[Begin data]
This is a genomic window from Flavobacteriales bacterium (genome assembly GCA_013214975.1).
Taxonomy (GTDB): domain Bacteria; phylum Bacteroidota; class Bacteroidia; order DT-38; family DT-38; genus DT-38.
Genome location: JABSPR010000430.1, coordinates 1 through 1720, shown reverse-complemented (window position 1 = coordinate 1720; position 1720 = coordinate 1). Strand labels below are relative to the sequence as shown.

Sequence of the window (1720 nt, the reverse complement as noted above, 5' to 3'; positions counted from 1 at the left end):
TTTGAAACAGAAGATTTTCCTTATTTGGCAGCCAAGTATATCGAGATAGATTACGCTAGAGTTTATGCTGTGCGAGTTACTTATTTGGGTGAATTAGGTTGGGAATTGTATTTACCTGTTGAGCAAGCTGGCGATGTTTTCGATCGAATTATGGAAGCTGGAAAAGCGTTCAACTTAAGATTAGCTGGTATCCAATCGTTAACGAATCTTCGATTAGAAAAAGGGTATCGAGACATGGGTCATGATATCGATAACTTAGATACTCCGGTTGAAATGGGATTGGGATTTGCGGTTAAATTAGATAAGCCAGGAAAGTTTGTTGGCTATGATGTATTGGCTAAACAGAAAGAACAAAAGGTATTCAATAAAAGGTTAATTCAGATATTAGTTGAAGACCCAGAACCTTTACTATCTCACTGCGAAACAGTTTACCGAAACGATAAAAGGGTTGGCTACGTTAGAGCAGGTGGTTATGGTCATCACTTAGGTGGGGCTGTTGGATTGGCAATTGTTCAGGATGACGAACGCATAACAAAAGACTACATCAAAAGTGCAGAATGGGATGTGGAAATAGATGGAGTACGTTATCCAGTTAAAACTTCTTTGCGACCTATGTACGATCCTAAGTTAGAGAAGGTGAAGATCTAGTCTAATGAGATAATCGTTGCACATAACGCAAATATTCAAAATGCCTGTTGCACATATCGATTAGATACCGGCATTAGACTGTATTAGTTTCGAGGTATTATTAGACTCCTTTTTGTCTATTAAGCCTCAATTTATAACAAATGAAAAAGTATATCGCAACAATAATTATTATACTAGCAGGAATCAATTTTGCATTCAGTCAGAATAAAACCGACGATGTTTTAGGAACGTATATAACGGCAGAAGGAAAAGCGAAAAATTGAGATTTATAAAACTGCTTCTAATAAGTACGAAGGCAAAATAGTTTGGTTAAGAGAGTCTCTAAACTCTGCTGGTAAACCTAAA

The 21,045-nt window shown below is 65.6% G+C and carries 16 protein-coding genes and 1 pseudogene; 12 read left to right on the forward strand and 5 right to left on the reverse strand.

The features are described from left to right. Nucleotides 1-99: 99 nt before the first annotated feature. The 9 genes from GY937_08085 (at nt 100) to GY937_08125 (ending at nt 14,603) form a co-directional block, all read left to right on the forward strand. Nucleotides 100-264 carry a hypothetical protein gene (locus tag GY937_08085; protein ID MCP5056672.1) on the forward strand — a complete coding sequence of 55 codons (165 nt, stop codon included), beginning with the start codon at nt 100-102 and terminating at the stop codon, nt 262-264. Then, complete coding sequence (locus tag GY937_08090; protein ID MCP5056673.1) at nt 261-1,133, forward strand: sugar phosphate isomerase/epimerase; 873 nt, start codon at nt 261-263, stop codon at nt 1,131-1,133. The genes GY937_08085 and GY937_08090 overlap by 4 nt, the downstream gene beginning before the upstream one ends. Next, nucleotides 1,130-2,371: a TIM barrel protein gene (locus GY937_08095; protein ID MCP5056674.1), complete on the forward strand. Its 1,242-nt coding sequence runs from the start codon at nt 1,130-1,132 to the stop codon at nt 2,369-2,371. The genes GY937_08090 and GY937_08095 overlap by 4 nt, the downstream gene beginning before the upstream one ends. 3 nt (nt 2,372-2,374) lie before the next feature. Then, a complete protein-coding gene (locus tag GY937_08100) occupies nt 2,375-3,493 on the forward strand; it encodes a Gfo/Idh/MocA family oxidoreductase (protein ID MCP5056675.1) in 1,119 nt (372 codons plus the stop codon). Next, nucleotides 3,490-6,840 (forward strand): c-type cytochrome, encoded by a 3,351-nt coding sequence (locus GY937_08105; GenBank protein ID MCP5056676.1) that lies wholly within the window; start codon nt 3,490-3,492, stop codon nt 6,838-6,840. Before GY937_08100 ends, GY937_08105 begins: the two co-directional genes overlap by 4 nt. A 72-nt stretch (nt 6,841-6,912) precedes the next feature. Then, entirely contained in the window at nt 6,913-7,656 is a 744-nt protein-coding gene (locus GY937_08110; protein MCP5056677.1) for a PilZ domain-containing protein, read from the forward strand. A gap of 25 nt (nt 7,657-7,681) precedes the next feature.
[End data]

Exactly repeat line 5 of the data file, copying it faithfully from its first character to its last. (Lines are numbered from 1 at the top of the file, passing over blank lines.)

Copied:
TTTGAAACAGAAGATTTTCCTTATTTGGCAGCCAAGTATATCGAGATAGATTACGCTAGAGTTTATGCTGTGCGAGTTACTTATTTGGGTGAATTAGGTTGGGAATTGTATTTACCTGTTGAGCAAGCTGGCGATGTTTTCGATCGAATTATGGAAGCTGGAAAAGCGTTCAACTTAAGATTAGCTGGTATCCAATCGTTAACGAATCTTCGATTAGAAAAAGGGTATCGAGACATGGGTCATGATATCGATAACTTAGATACTCCGGTTGAAATGGGATTGGGATTTGCGGTTAAATTAGATAAGCCAGGAAAGTTTGTTGGCTATGATGTATTGGCTAAACAGAAAGAACAAAAGGTATTCAATAAAAGGTTAATTCAGATATTAGTTGAAGACCCAGAACCTTTACTATCTCACTGCGAAACAGTTTACCGAAACGATAAAAGGGTTGGCTACGTTAGAGCAGGTGGTTATGGTCATCACTTAGGTGGGGCTGTTGGATTGGCAATTGTTCAGGATGACGAACGCATAACAAAAGACTACATCAAAAGTGCAGAATGGGATGTGGAAATAGATGGAGTACGTTATCCAGTTAAAACTTCTTTGCGACCTATGTACGATCCTAAGTTAGAGAAGGTGAAGATCTAGTCTAATGAGATAATCGTTGCACATAACGCAAATATTCAAAATGCCTGTTGCACATATCGATTAGATACCGGCATTAGACTGTATTAGTTTCGAGGTATTATTAGACTCCTTTTTGTCTATTAAGCCTCAATTTATAACAAATGAAAAAGTATATCGCAACAATAATTATTATACTAGCAGGAATCAATTTTGCATTCAGTCAGAATAAAACCGACGATGTTTTAGGAACGTATATAACGGCAGAAGGAAAAGCGAAAAATTGAGATTTATAAAACTGCTTCTAATAAGTACGAAGGCAAAATAGTTTGGTTAAGAGAGTCTCTAAACTCTGCTGGTAAACCTAAA